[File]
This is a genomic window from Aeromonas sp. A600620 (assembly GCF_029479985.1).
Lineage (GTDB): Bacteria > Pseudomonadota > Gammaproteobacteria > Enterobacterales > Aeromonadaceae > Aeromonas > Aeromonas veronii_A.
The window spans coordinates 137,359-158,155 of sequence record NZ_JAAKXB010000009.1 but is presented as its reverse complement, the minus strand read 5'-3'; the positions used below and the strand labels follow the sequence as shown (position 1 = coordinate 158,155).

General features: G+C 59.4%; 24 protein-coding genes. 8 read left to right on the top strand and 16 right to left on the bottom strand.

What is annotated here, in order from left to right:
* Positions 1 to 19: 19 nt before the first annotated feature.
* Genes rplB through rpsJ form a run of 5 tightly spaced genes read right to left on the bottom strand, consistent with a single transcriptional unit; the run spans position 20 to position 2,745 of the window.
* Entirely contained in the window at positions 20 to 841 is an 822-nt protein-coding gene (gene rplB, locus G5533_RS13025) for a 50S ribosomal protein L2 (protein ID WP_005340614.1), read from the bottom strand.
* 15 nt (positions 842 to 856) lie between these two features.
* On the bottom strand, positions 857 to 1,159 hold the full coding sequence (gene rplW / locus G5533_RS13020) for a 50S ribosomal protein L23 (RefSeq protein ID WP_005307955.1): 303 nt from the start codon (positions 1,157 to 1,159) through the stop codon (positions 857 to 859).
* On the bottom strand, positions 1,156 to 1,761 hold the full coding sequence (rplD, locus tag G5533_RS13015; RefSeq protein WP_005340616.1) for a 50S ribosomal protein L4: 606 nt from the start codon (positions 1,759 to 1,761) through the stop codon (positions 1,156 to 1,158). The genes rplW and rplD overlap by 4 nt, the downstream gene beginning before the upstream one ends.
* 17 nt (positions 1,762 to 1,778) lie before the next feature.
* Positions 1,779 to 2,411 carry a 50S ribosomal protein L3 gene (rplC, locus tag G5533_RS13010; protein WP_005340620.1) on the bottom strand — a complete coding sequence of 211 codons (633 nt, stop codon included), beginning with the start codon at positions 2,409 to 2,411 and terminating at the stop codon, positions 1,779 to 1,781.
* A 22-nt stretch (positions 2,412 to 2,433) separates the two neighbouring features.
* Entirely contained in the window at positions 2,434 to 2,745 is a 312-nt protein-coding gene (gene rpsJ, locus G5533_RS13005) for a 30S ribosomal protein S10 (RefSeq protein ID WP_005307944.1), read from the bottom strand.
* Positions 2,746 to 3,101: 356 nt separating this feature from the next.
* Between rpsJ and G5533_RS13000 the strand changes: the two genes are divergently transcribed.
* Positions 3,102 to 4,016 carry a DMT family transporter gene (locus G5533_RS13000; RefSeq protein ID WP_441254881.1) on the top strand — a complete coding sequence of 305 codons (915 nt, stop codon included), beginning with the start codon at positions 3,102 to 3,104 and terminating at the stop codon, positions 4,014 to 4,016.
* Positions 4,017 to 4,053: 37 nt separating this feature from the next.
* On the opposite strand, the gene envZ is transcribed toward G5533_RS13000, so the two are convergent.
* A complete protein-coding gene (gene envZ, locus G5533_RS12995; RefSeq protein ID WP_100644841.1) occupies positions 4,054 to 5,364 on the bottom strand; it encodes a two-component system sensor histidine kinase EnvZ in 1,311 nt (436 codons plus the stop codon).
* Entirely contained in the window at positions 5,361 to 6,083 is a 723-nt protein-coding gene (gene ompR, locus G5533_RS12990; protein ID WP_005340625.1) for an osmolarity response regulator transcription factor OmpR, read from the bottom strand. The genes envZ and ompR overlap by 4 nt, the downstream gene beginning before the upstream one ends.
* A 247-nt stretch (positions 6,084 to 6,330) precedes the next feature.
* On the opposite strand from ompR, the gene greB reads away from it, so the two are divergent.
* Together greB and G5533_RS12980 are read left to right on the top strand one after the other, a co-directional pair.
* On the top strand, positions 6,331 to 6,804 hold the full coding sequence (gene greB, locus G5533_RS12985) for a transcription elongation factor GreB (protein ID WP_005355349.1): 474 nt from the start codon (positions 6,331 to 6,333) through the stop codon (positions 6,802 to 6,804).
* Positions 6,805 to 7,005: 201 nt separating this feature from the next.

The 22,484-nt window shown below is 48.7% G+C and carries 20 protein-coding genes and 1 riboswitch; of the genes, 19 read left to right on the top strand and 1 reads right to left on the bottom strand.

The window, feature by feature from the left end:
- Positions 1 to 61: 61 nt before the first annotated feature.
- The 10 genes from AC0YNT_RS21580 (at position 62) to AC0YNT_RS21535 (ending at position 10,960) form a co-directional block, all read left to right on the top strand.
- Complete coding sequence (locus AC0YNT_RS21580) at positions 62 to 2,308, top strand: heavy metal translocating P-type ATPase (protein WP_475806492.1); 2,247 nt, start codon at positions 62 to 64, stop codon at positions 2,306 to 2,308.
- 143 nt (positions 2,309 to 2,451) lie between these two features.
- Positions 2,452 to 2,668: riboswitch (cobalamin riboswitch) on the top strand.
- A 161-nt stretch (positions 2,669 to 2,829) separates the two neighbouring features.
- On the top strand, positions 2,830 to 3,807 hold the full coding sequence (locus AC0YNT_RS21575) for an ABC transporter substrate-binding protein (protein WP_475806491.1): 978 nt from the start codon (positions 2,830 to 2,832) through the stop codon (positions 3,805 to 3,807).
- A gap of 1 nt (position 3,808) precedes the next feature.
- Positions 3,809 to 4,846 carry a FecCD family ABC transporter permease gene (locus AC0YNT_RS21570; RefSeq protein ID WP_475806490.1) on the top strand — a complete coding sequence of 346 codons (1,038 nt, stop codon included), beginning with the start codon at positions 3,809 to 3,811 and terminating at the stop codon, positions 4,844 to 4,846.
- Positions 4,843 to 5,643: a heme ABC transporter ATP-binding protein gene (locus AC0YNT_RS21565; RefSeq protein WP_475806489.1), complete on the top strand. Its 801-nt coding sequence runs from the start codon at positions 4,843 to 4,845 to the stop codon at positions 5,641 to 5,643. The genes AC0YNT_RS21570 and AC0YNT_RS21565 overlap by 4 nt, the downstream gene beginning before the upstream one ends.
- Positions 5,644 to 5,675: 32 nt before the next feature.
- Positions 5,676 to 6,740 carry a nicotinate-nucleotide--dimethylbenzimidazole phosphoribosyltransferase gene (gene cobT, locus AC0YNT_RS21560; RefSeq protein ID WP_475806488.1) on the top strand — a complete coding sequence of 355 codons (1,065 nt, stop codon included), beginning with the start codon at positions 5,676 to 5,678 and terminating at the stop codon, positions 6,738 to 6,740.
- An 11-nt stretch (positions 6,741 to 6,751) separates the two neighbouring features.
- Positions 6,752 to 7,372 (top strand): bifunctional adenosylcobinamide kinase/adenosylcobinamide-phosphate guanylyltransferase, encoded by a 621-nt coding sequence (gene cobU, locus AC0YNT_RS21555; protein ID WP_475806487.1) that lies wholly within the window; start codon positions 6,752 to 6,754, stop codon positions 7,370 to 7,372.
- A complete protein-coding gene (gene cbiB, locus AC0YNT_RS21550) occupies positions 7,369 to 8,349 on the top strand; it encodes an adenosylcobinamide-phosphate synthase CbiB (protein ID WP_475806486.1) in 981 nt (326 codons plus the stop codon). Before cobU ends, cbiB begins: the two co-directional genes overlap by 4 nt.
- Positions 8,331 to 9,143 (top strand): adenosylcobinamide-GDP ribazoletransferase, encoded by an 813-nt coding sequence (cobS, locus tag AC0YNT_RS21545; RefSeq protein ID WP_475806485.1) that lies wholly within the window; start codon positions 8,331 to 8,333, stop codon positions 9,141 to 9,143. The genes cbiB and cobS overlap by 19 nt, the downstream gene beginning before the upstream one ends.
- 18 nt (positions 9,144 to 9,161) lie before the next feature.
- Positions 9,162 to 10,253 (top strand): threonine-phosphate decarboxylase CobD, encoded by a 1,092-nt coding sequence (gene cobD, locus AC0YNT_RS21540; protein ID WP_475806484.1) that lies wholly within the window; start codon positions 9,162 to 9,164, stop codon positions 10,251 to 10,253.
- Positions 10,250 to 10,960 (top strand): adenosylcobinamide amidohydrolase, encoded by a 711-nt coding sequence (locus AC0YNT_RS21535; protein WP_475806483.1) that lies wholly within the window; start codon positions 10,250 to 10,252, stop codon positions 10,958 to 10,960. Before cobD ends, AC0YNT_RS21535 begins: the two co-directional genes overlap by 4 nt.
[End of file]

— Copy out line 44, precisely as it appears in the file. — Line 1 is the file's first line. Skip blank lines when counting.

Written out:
- A complete protein-coding gene (gene cbiB, locus AC0YNT_RS21550) occupies positions 7,369 to 8,349 on the top strand; it encodes an adenosylcobinamide-phosphate synthase CbiB (protein ID WP_475806486.1) in 981 nt (326 codons plus the stop codon). Before cobU ends, cbiB begins: the two co-directional genes overlap by 4 nt.